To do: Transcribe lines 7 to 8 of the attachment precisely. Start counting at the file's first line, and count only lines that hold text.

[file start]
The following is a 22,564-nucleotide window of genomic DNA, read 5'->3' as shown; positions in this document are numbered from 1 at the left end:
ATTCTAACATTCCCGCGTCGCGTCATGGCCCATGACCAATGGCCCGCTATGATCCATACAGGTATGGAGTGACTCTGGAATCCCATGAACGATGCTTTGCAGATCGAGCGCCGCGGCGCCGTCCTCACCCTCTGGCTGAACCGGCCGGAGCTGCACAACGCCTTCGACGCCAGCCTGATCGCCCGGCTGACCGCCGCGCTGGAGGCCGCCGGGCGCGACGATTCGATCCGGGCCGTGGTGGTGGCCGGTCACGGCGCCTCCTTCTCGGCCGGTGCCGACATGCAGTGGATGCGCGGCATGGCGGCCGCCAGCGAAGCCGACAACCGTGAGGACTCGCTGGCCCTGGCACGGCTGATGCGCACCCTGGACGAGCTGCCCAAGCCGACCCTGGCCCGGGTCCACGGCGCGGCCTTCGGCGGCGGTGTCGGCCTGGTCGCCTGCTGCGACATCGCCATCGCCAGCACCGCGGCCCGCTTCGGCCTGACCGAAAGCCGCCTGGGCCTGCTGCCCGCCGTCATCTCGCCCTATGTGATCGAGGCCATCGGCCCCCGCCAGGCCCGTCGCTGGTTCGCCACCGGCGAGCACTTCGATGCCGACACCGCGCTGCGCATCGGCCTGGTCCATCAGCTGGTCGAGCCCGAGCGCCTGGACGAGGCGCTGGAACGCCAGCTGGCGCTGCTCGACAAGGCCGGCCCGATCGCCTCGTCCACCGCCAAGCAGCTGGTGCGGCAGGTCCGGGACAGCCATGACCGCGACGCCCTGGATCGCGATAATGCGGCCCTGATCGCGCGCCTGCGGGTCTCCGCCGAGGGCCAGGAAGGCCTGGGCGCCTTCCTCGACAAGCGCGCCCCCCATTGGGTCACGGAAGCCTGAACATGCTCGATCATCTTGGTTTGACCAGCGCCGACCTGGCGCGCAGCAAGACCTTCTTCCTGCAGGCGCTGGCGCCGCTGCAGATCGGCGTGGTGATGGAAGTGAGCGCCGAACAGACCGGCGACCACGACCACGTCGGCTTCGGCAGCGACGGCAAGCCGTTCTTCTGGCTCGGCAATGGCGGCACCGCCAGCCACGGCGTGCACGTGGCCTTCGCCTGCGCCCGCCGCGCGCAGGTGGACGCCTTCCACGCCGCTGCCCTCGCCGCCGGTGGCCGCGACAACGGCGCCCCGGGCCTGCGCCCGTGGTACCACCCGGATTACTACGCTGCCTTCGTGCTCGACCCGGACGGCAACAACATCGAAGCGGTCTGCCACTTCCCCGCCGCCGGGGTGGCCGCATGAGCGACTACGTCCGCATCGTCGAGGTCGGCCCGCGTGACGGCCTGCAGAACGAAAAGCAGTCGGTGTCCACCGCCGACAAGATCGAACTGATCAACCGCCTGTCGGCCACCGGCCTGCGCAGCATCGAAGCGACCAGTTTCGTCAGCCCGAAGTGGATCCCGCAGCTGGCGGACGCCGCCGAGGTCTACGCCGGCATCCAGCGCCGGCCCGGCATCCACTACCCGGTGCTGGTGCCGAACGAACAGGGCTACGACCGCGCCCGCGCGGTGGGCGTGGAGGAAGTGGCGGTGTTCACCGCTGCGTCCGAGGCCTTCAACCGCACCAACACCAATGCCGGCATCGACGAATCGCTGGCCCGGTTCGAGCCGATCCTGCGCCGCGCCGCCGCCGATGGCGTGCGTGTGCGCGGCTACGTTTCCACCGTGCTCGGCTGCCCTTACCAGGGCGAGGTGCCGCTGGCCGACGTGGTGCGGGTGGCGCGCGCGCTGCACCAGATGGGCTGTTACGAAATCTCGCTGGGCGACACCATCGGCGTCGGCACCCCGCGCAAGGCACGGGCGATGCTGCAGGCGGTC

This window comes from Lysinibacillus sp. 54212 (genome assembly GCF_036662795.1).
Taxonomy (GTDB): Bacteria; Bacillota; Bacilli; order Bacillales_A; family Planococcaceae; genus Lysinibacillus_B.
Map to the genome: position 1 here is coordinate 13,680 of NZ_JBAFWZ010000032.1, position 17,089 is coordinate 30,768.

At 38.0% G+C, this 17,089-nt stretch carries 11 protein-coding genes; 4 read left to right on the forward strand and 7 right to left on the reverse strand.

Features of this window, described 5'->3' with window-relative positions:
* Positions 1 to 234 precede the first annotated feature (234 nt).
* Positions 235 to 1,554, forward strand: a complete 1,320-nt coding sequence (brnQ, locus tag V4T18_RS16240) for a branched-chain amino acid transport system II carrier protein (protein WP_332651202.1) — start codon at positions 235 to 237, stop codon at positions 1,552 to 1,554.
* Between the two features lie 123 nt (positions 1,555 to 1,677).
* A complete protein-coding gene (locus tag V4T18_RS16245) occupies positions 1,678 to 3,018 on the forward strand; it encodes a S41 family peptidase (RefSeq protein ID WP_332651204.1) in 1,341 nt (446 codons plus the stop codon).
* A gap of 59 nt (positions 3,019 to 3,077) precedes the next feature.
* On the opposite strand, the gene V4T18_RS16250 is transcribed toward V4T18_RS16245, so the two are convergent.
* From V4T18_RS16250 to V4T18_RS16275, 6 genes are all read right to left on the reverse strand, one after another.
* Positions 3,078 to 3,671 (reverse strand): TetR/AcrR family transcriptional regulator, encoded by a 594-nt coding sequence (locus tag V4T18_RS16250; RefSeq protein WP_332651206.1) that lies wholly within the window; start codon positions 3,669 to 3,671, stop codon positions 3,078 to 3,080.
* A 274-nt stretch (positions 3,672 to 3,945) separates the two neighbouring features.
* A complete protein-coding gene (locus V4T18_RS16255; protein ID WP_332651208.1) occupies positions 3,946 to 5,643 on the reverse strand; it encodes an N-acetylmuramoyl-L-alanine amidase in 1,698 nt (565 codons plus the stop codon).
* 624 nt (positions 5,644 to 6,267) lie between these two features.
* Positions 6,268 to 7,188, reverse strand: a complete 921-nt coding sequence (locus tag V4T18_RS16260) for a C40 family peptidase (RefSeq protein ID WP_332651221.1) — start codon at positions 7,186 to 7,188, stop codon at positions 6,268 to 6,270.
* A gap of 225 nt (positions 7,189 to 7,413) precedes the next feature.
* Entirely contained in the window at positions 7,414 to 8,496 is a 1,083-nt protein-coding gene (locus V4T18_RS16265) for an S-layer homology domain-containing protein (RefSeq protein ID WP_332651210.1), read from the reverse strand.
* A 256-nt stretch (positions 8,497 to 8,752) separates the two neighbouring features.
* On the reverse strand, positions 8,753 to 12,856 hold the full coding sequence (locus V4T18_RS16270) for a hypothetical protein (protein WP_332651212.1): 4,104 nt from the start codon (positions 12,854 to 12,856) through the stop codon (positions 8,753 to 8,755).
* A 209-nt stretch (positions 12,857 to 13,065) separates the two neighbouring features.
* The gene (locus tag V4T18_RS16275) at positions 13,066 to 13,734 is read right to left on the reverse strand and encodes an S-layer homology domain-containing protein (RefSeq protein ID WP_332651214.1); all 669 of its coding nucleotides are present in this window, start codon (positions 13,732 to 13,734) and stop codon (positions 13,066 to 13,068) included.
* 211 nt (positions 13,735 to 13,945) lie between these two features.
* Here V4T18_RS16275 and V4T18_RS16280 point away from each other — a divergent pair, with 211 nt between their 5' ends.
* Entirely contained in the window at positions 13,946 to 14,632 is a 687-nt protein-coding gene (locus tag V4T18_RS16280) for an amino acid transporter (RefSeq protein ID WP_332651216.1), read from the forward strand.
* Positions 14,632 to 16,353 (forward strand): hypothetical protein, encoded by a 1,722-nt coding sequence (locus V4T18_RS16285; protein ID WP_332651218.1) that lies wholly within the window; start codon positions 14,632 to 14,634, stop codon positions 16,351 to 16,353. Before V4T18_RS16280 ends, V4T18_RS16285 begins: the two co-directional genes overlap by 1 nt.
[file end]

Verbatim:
Features of this window, described 5'->3' with window-relative positions:
* Positions 1 to 234 precede the first annotated feature (234 nt).